C++ allows a degree of interoperability with other languages through the use of language linkage specifications. These specifications affect the way in which functions are called or data is accessed. By default, all function types, as well as function and variable names, with external linkage have C++ language linkage, though a different language linkage may be specified. Implementations are required to support
"C" and as a language linkage, but other language linkages exist with implementation-defined semantics, such as
Language linkage is specified to be part of the function type, according to the C++ Standard, [dcl.link], paragraph 1 [ISO/IEC 14882-2014], which, in part, states the following:
Two function types with different language linkages are distinct types even if they are otherwise identical.
When calling a function, it is undefined behavior if the language linkage of the function type used in the call does not match the language linkage of the function definition. For instance, a mismatch in language linkage specification may corrupt the call stack due to calling conventions or other ABI mismatches.
Do not call a function through a type whose language linkage does not match the language linkage of the called function's definition. This restriction applies both to functions called within a C++ program as well as function pointers used to make a function call from outside of the C++ program.
However, many compilers fail to integrate language linkage into the function's type, despite the normative requirement to do so in the C++ Standard. For instance, GCC 6.1.0, Clang 3.9, and Microsoft Visual Studio 2015 all consider the following code snippet to be ill-formed due to a redefinition of
f() rather than a well-formed overload of
Some compilers conform to the C++ Standard, but only in their strictest conformance mode, such as EDG 4.11. This implementation divergence from the C++ Standard is a matter of practical design trade-offs. Compilers are required to support only the
"C++" language linkages, and interoperability between these two languages often does not require significant code generation differences beyond the mangling of function types for most common architectures such as x86, x86-64, and ARM. There are extant Standard Template Library implementations for which language linkage specifications being correctly implemented as part of the function type would break existing code on common platforms where the language linkage has no effect on the runtime implementation of a function call.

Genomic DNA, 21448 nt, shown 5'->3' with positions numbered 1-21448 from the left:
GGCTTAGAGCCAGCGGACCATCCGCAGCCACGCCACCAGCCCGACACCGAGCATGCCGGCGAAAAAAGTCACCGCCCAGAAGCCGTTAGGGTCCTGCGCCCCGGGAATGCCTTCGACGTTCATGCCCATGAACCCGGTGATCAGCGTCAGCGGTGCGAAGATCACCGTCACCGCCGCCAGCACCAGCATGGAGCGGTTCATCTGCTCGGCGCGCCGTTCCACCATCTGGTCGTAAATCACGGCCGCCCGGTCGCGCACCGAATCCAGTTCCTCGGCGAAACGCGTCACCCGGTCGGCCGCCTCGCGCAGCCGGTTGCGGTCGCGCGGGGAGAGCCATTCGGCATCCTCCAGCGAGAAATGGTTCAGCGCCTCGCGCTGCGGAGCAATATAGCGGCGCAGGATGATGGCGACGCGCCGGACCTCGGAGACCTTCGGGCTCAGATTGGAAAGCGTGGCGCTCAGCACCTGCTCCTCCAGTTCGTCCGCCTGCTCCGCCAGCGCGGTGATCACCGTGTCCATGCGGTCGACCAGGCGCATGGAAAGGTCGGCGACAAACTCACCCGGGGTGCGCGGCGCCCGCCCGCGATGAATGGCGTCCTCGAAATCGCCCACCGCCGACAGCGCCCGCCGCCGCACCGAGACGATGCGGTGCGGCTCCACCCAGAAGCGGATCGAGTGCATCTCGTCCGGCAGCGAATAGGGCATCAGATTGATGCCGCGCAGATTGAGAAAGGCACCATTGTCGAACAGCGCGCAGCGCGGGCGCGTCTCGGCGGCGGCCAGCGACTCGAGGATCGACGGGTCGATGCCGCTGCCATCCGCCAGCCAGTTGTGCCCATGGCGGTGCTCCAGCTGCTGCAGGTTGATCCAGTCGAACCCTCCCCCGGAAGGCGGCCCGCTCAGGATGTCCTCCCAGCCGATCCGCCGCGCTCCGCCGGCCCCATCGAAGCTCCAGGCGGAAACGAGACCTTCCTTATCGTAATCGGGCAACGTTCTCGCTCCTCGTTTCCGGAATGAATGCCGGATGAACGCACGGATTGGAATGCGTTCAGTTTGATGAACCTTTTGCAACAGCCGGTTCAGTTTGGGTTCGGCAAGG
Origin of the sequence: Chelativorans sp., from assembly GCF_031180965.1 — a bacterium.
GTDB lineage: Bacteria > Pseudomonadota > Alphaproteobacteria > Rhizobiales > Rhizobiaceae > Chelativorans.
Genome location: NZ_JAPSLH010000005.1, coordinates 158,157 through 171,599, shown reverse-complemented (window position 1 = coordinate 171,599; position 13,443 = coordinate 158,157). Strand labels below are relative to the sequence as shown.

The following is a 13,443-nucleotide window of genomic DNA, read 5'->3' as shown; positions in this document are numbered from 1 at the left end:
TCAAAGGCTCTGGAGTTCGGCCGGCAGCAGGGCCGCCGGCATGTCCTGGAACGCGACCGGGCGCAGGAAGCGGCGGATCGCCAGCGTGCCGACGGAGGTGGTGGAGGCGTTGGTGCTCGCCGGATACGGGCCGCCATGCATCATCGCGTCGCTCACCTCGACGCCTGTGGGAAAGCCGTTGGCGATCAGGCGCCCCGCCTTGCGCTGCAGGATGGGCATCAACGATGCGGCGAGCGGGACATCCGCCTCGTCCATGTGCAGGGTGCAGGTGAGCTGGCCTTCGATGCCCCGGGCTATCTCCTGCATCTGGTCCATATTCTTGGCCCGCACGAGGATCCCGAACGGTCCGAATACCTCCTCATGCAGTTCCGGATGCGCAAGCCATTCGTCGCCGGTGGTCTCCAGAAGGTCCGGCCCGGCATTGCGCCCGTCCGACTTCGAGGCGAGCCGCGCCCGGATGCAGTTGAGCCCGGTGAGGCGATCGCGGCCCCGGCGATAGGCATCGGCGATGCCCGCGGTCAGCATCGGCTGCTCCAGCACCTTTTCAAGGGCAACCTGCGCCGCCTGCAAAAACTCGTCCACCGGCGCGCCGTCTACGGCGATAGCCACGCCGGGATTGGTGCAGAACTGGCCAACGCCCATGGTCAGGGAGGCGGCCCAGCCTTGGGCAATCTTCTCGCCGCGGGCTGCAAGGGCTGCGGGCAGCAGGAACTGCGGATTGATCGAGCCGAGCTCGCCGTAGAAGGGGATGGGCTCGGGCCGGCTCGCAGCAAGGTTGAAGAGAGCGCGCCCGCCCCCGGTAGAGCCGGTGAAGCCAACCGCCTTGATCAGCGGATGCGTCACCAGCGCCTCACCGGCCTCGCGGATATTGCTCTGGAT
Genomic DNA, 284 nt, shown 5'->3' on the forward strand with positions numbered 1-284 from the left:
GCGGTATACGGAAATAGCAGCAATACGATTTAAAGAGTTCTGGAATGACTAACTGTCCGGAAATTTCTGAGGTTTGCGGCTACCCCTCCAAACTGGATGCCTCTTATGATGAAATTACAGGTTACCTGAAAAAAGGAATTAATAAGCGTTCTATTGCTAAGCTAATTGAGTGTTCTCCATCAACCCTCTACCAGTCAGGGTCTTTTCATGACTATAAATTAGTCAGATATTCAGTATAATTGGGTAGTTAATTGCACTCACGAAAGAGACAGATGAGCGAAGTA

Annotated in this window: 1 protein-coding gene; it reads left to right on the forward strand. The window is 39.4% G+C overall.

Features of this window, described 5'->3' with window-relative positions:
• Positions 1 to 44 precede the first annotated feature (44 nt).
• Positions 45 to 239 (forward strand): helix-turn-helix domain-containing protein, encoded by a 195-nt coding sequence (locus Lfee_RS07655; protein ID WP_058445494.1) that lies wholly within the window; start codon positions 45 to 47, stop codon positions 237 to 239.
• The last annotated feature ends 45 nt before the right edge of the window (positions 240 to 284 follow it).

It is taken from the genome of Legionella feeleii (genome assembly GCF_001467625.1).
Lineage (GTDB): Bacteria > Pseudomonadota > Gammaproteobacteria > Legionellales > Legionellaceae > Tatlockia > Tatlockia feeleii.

It is acceptable to call a function with a mismatched language linkage when the combination of language linkage specifications, runtime platform, and compiler implementation result in no effect on runtime behavior of the function call. For instance, the following code is permissible when compiled with Microsoft Visual Studio 2015 for x86, despite the lambda function call operator implicitly converting to a function pointer type with C++ language linkage, while
qsort() expects a function pointer with C language linkage.
Noncompliant Code Example
In this noncompliant code example, the
call_java_fn_ptr() function expects to receive a function pointer with
"java" language linkage because that function pointer will be used by a Java interpreter to call back into the C++ code. However, the function is given a pointer with
"C++" language linkage instead, resulting in undefined behavior when the interpreter attempts to call the function pointer. This code should be ill-formed because the type of
callback_func() is different than the type
java_callback. However, due to common implementation divergence from the C++ Standard, some compilers may incorrectly accept this code without issuing a diagnostic.
In this compliant solution, the
callback_func() function is given
"java" language linkage to match the language linkage for
Mismatched language linkage specifications generally do not create exploitable security vulnerabilities between the C and C++ language linkages. However, other language linkages exist where the undefined behavior is more likely to result in abnormal program execution, including exploitable vulnerabilities.
|Do not call a function with a mismatched language linkage|
|[ISO/IEC 14882-2014]||Subclause 5.2.2, "Function Call"|
Subclause 7.5, "Linkage Specifications"